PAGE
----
For the Sanford pastor at the center of the East Millinocket wedding, sin is ‘a pandemic worse than the coronavirus.’ Now his church has multiple COVID-19 cases.
From dealing with a debilitating spinal condition as a teen, to gender bias as an adult and a pandemic as Maine’s leader, Janet Mills proves she can rise above her critics – even the president.
After battling pancreatic cancer for 18 months, Ken Clark fell ill with COVID-19. At a central Maine hospital, his family fought to be by his side during his final moments.
Unable to be by their dying mother’s bedside due to coronavirus restrictions, a family gathers on Zoom to tell their mother they loved her.
A journalist can’t help but think of her father’s death as she writes and reports on dying during the coronavirus pandemic.
The coronavirus pandemic’s last responders – Maine’s priests, chaplains, funeral directors and hospice workers − say the highly infectious virus has upended how they do their jobs. Barred from entering most hospitals and long-term living facilities, chaplains and priests must offer comfort, consolation and prayers electronically. Families are robbed of a final goodbye, and those who are dying of COVID − or any other illness in a confined setting – must die with strangers while longing for the touch of a loved one.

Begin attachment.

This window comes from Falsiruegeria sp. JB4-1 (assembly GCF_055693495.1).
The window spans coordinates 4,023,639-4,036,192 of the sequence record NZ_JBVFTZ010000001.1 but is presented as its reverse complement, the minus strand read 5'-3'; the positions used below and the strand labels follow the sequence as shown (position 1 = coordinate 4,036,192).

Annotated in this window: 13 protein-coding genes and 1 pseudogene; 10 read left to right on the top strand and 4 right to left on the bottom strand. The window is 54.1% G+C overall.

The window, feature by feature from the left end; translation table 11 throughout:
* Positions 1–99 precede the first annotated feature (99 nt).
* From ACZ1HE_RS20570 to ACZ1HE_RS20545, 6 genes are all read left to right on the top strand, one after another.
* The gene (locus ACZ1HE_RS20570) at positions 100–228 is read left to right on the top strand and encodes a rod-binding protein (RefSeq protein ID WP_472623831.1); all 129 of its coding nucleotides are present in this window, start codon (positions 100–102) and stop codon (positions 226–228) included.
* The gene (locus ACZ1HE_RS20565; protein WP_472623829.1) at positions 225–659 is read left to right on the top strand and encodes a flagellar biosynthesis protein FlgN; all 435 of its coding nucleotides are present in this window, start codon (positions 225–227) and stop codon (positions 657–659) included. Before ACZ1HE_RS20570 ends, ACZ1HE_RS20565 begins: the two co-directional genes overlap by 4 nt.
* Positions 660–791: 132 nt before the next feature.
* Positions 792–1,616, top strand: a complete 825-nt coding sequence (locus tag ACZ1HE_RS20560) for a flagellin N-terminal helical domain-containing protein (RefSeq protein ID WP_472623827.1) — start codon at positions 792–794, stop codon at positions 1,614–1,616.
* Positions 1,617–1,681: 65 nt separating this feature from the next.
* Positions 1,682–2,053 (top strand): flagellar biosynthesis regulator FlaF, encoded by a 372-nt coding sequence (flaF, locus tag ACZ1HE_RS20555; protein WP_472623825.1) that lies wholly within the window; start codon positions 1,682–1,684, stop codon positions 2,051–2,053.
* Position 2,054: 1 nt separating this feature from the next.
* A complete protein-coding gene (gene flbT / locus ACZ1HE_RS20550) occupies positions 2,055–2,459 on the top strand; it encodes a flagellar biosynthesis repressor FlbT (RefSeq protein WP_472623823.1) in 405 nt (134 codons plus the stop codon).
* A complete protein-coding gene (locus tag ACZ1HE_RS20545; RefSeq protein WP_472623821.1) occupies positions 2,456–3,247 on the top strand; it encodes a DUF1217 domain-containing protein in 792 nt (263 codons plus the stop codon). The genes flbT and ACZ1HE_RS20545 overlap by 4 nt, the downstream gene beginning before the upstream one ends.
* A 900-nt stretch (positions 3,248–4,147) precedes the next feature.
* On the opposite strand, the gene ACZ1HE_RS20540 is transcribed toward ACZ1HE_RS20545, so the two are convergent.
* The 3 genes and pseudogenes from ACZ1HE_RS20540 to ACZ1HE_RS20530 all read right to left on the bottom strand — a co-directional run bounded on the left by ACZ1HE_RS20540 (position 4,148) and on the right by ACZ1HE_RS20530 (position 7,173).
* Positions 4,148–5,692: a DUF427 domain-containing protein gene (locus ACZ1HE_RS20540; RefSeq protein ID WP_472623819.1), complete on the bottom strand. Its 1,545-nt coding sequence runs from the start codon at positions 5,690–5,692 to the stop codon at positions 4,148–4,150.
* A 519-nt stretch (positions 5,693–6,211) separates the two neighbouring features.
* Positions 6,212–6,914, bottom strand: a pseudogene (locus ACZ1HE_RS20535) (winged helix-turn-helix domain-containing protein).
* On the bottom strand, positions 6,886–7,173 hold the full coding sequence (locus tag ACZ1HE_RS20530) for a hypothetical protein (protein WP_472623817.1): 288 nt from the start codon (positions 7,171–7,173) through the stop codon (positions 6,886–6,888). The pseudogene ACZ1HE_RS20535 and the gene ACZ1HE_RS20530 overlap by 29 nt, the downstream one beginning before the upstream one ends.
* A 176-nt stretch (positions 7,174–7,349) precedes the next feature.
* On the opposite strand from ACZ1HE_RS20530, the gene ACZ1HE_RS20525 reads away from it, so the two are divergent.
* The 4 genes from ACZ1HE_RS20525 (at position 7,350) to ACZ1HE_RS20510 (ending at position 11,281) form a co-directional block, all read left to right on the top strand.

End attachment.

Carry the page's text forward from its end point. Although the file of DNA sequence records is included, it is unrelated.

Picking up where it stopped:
For the past month, Dr. Jennifer McConnell has volunteered at the coronavirus screening tent at MaineGeneral Health in Augusta. As the first line of defense against COVID-10, McConnell has screened over 200 people while providing much-needed information and comfort.
As the virus sweeps across the globe, the U.S. and my home state of Maine, my anxiety spikes with each devastating report. Nearly 800 Italians die in 24 hours. Overwhelmed hospitals and medical workers without protective gear. Faulty tests, not enough tests; more than 4,000 Americans dead with a predicted 236,000 more to die.
Maine will need an estimated $2 billion by 2030 to treat and care for opioid-affected children.
Figuring out how to stop babies from being born affected by opioids is one of many objectives for the man hired to put an end to Maine’s drug crisis.
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